The No. 20 will feature an all-Hoosier lineup in 2020 as both Carpenter and Daly are from Indiana. Carpenter, an Indianapolis native, will be driving in his 18th season of Indy car competition. Daly, from Noblesville, has 50 races of experience spanning six years. ECR recently announced that Dutch teenager and rookie Rinus VeeKay will race the full season in the team’s No. 21 Chevrolet. Carpenter, Daly and VeeKay will make up the team’s three-car effort for the 2020 Indianapolis 500. The upcoming NTT IndyCar Series season will open March 15, 2020 on the streets of St. Petersburg, Fla.

Conor Daly will serve as Ed Carpenter Racing’s road and street course driver during the 2020 NTT IndyCar Series season, competing in the No. 20 U.S. Air Force Chevrolet. The 27-year-old finalizes the lineup of the No. 20 alongside team owner and oval driver Ed Carpenter. Additionally, Daly will compete in the 104th Running of the Indianapolis 500 as ECR will expand to a three-car effort.

For the road and street course events, Conor Daly’s No. 20 U.S. Air Force Chevrolet will continue to pay tribute to historic American fighter jets. Similar to his striking 2019 livery, Daly’s car will showcase the iconic shark teeth war paint often carried into battle by the A-10 Thunderbolt, F-16 Fighting Falcon and F-35 Lightning. As team owner Ed Carpenter will race the No. 20 in the 2020 Indianapolis 500, Daly’s entry for Memorial Day weekend will feature a new number and a special edition livery.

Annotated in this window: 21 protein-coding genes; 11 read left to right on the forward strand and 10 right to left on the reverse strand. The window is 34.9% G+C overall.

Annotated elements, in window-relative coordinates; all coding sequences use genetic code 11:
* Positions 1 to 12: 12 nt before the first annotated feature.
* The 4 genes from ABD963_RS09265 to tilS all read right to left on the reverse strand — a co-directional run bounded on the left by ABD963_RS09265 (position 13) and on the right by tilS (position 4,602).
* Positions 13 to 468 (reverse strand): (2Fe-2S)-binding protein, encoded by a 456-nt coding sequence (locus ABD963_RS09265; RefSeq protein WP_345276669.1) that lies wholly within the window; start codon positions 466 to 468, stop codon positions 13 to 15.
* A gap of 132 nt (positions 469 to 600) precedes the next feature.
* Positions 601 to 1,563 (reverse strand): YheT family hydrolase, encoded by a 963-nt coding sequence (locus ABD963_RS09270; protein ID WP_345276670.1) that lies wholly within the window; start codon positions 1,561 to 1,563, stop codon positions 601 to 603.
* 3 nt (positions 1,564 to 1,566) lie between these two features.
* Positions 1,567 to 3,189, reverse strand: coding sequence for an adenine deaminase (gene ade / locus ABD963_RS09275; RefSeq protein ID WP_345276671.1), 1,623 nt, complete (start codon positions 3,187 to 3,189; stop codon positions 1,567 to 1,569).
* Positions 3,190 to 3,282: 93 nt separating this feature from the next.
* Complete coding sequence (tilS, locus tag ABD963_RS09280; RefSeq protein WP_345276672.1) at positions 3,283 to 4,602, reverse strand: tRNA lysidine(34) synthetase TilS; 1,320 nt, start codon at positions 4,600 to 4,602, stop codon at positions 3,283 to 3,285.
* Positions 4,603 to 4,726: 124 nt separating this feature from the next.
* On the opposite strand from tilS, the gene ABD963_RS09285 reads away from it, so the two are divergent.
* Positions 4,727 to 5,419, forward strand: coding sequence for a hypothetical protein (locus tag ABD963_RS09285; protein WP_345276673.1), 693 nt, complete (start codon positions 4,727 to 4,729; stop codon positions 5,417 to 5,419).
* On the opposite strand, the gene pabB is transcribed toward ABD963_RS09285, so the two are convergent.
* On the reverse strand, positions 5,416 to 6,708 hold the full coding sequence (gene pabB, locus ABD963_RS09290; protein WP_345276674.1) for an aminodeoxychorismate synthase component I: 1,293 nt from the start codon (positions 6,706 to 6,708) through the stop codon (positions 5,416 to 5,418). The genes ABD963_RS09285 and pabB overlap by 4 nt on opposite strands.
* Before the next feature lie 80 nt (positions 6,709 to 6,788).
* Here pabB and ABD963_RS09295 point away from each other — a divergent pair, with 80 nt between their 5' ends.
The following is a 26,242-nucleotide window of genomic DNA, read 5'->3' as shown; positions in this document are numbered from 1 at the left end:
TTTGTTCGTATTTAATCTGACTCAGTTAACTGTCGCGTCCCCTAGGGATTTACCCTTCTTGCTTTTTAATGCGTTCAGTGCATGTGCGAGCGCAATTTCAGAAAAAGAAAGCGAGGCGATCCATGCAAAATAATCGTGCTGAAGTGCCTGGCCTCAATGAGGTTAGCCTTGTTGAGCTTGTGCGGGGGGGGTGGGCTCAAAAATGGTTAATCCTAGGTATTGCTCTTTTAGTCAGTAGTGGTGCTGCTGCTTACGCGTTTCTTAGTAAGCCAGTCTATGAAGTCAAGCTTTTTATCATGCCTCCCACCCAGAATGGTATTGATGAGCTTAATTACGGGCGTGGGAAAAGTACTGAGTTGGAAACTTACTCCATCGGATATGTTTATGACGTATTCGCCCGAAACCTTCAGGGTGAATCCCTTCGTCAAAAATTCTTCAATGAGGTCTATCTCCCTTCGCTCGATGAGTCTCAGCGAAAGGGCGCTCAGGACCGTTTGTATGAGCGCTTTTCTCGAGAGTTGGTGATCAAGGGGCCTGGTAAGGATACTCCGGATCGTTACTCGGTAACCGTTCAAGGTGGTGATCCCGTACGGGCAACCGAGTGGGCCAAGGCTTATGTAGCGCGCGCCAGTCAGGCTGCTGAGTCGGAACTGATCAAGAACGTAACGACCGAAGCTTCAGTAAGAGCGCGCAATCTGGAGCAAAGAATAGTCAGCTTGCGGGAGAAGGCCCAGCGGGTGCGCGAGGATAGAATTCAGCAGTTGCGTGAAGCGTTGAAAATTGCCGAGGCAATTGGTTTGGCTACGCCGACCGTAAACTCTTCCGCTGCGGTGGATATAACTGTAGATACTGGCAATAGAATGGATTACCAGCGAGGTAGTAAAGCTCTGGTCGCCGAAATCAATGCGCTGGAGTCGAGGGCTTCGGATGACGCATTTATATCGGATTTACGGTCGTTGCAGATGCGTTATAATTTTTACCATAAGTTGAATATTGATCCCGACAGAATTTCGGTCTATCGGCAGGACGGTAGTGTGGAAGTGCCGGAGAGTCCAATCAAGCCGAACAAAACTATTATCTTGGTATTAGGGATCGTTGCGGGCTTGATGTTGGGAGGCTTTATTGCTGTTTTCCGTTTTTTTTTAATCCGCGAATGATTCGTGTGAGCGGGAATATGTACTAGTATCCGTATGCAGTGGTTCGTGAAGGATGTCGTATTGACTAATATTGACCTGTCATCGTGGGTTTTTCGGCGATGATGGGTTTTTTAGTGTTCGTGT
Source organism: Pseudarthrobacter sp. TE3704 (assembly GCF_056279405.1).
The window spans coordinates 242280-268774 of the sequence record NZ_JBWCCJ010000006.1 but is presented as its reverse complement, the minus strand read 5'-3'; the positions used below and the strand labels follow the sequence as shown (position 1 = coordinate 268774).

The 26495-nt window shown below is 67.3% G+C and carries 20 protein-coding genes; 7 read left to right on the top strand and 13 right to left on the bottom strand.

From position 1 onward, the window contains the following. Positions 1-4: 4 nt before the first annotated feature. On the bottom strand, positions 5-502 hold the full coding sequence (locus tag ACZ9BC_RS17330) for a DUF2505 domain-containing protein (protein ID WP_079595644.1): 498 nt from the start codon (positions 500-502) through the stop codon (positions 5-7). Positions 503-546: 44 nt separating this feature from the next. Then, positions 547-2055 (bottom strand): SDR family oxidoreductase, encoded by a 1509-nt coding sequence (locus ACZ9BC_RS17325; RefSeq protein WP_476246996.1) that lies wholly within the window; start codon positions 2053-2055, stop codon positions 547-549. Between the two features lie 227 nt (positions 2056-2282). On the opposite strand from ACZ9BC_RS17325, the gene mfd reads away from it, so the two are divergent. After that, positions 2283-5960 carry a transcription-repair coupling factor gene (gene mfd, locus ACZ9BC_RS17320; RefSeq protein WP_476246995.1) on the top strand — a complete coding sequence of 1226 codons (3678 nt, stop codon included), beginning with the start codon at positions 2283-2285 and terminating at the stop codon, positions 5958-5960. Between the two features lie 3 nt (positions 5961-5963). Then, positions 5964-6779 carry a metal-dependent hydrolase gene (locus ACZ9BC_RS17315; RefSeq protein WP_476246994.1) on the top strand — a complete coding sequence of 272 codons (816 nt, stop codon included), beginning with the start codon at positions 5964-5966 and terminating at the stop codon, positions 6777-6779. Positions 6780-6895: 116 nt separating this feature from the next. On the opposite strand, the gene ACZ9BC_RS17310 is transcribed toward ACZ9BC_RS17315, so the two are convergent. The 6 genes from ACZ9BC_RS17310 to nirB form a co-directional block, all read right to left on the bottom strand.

About Ed Carpenter Racing

Ed Carpenter Racing (ECR) first entered the NTT IndyCar Series in 2012. The Indianapolis-based race team has proven its versatility by collecting seven wins across each type of track the series competes on – street and road courses, short ovals and speedways. ECR is led by IndyCar’s only team owner/driver, Ed Carpenter, three-time pole winner for the Indianapolis 500 (2013, 2014 and 2018). The 2020 season will see Indiana natives Carpenter and Conor Daly in the No. 20 Chevrolet as Carpenter will drive the ovals and Daly will take over for the road and street course events. Both will be entered in the Indianapolis 500 alongside Dutch teenager Rinus VeeKay, who will compete for the Rookie of the Year title as he races the No. 21 Chevrolet for the full season. More information on Ed Carpenter Racing may be found at http://www.edcarpenterracing.com/.